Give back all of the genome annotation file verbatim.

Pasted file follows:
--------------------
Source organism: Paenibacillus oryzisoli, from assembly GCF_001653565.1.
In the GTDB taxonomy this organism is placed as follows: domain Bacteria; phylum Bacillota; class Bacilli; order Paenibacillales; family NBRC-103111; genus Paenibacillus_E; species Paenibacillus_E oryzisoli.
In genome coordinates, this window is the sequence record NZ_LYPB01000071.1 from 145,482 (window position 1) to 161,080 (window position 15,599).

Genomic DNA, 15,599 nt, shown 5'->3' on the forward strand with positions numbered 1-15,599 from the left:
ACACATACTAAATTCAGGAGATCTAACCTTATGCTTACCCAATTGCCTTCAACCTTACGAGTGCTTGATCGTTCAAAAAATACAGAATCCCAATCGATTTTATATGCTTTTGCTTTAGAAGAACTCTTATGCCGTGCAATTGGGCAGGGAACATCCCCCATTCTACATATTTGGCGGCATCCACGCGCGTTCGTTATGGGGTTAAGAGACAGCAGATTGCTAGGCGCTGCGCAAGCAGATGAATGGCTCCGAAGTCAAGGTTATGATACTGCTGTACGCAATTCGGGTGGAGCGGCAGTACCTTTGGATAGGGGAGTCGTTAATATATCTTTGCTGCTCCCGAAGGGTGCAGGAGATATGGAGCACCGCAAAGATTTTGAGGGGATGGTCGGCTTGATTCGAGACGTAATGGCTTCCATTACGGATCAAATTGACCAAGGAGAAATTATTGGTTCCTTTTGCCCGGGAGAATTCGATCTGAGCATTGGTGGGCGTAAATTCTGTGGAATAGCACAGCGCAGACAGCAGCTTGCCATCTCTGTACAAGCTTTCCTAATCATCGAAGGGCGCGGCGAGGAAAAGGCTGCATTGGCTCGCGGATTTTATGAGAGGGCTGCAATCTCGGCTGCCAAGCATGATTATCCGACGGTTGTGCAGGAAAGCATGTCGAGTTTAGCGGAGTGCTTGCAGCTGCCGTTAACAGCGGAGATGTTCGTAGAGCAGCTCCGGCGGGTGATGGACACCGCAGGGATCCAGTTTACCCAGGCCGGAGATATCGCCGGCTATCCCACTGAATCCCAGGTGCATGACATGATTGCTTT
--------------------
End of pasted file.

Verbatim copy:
Source organism: Paenibacillus oryzisoli, from assembly GCF_001653565.1.
In the GTDB taxonomy this organism is placed as follows: domain Bacteria; phylum Bacillota; class Bacilli; order Paenibacillales; family NBRC-103111; genus Paenibacillus_E; species Paenibacillus_E oryzisoli.
In genome coordinates, this window is the sequence record NZ_LYPB01000071.1 from 145,482 (window position 1) to 161,080 (window position 15,599).

Genomic DNA, 15,599 nt, shown 5'->3' on the forward strand with positions numbered 1-15,599 from the left:
ACACATACTAAATTCAGGAGATCTAACCTTATGCTTACCCAATTGCCTTCAACCTTACGAGTGCTTGATCGTTCAAAAAATACAGAATCCCAATCGATTTTATATGCTTTTGCTTTAGAAGAACTCTTATGCCGTGCAATTGGGCAGGGAACATCCCCCATTCTACATATTTGGCGGCATCCACGCGCGTTCGTTATGGGGTTAAGAGACAGCAGATTGCTAGGCGCTGCGCAAGCAGATGAATGGCTCCGAAGTCAAGGTTATGATACTGCTGTACGCAATTCGGGTGGAGCGGCAGTACCTTTGGATAGGGGAGTCGTTAATATATCTTTGCTGCTCCCGAAGGGTGCAGGAGATATGGAGCACCGCAAAGATTTTGAGGGGATGGTCGGCTTGATTCGAGACGTAATGGCTTCCATTACGGATCAAATTGACCAAGGAGAAATTATTGGTTCCTTTTGCCCGGGAGAATTCGATCTGAGCATTGGTGGGCGTAAATTCTGTGGAATAGCACAGCGCAGACAGCAGCTTGCCATCTCTGTACAAGCTTTCCTAATCATCGAAGGGCGCGGCGAGGAAAAGGCTGCATTGGCTCGCGGATTTTATGAGAGGGCTGCAATCTCGGCTGCCAAGCATGATTATCCGACGGTTGTGCAGGAAAGCATGTCGAGTTTAGCGGAGTGCTTGCAGCTGCCGTTAACAGCGGAGATGTTCGTAGAGCAGCTCCGGCGGGTGATGGACACCGCAGGGATCCAGTTTACCCAGGCCGGAGATATCGCCGGCTATCCCACTGAATCCCAGGTGCATGACATGATTGCTTT